f/8 and Be There
Fred Lynch

Submarine flotilla here in 1919

Posted Monday, December 3, 2012, at 12:00 AM

The Submarine K-5, the destroyer Isabel and two more submarine chasers stopped at Cape Girardeau on June 19, 1919 while on the way to New Orleans. They had come from St. Louis on a recruiting tour and provided the public with a view of the vessels employed by the Navy during World War I. Thousands crowded the riverfront here to view the ships, and hundreds toured the vessels.

June 19, 1919 Southeast Missourian

Submarine Flotilla Here

Submarine Chaser 2, the vanguard of the naval fleet, steamed into Cape Girardeau at 3:30 this afternoon. The commanding officer, after making his ship tight to a barge at the foot of Themis street, told Mayor Haas that the other boats should reach here by 5:30.

The submarine and the Isabel draw so much water that at several places it was necessary for the chasers to take soundings. This caused much delay between Grand Tower and this city.

It is not known whether visitors can be accommodated tonight. Until Commander Berrien reaches here no definite announcements can be made. The commander is making the trip down on the submarine.

Because of a rapidly falling river, the submarine fleet was forced to leave St. Louis at 5 o'clock Wednesday evening for Cape Girardeau, arriving here this afternoon.

The commanding officer announced upon arrival that unless there is an unusual fall in the stage of water, he will keep the fleet here until Friday night.

Immediately upon arrival of the ships arrangements were made to accommodate the public and visitors were received.

The submarine will make several dives Friday. Visitors will be welcome to inspect the ship fro 9 a.m. to 12 noon, from 2 p.m. to 5, and from 7 to 8 p.m. The other ships will welcome visitors during the same hours.

The three seaplanes with the fleet are expected late this evening or early Friday morning. They made a trip from St. Louis to Chicago and did not get back to St. Louis until late Wednesday evening. They were expected to leave St. Louis this afternoon and fly to Cape Girardeau in two hours. However, they may not get away from St. Louis until early Friday. They will give exhibitions of flying and go through naval maneuvers during the day and night.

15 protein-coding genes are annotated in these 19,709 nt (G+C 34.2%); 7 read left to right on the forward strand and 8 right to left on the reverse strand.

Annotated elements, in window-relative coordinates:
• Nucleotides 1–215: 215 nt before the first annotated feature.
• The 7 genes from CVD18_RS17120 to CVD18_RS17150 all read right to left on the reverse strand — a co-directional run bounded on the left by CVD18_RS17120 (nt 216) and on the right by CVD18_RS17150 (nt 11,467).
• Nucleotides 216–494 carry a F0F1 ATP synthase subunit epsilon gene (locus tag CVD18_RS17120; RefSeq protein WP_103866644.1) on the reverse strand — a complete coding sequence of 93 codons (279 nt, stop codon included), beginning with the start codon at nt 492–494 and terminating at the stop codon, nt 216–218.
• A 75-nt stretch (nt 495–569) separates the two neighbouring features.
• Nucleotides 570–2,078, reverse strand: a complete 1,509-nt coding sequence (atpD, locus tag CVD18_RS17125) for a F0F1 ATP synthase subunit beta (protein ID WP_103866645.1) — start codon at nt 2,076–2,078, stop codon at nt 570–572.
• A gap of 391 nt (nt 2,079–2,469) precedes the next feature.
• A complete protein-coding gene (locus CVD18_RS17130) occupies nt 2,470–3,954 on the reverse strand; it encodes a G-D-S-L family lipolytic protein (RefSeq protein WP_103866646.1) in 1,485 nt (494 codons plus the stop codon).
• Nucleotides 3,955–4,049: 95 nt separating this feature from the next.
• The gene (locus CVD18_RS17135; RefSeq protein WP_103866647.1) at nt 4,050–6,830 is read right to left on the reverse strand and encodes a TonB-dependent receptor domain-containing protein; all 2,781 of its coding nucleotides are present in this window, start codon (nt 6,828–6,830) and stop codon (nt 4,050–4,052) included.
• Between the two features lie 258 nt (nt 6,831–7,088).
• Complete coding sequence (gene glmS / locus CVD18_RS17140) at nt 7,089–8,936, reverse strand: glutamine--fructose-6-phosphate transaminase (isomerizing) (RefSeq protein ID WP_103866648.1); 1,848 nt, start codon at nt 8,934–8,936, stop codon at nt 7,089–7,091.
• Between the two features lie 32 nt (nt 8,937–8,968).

The fleet is accompanied by a naval band and a glee club. These organizations will give concerts during the day.

The Cape Girardeau Commercial Club has arranged a smoker for the officers tonight, which will be given after the meeting of the club. All members of the club are urged to be present to greet the officers. The band is expected to be at the smoker.

The commanding officer says he is particularly anxious to have visitors from the inland country and hopes that all trains will be crowded tomorrow.

Friday, June 20, 1919 Southeast Missourian

Scarcity of Water and Heavy Rains Cause Fleet to "Beat It"

Because of the rapidly falling water Captain Berrien, in command of the naval fleet, was forced to leave with his boats this afternoon at 2 o'clock for Memphis. The fleet will proceed until dark and then anchor for the night. At daylight they will continue the trip to Memphis, where a stop will be made for supplies.

Captain Berrien says the dangerous channel to navigate is between Memphis and Arkansas City, where at the present there is only two feet more water than necessary. As the Ohio is falling rapidly, as well as the Mississippi, he finds it necessary to make a rush for New Orleans and will stop nowhere excepting for supplies.

The fleet arrived in Cape Girardeau Thursday evening at 6 o'clock. Capt. Berrien told Mayor Haas that after a narrow escape from turning the submarine over in a shallow passage during the afternoon, he made up his mind to proceed without stopping here. But when the whistles began to blow and he saw the crowds on the river front, he decided that it would be too great a disappointment not to stop, and he then gave the orders to make the landing.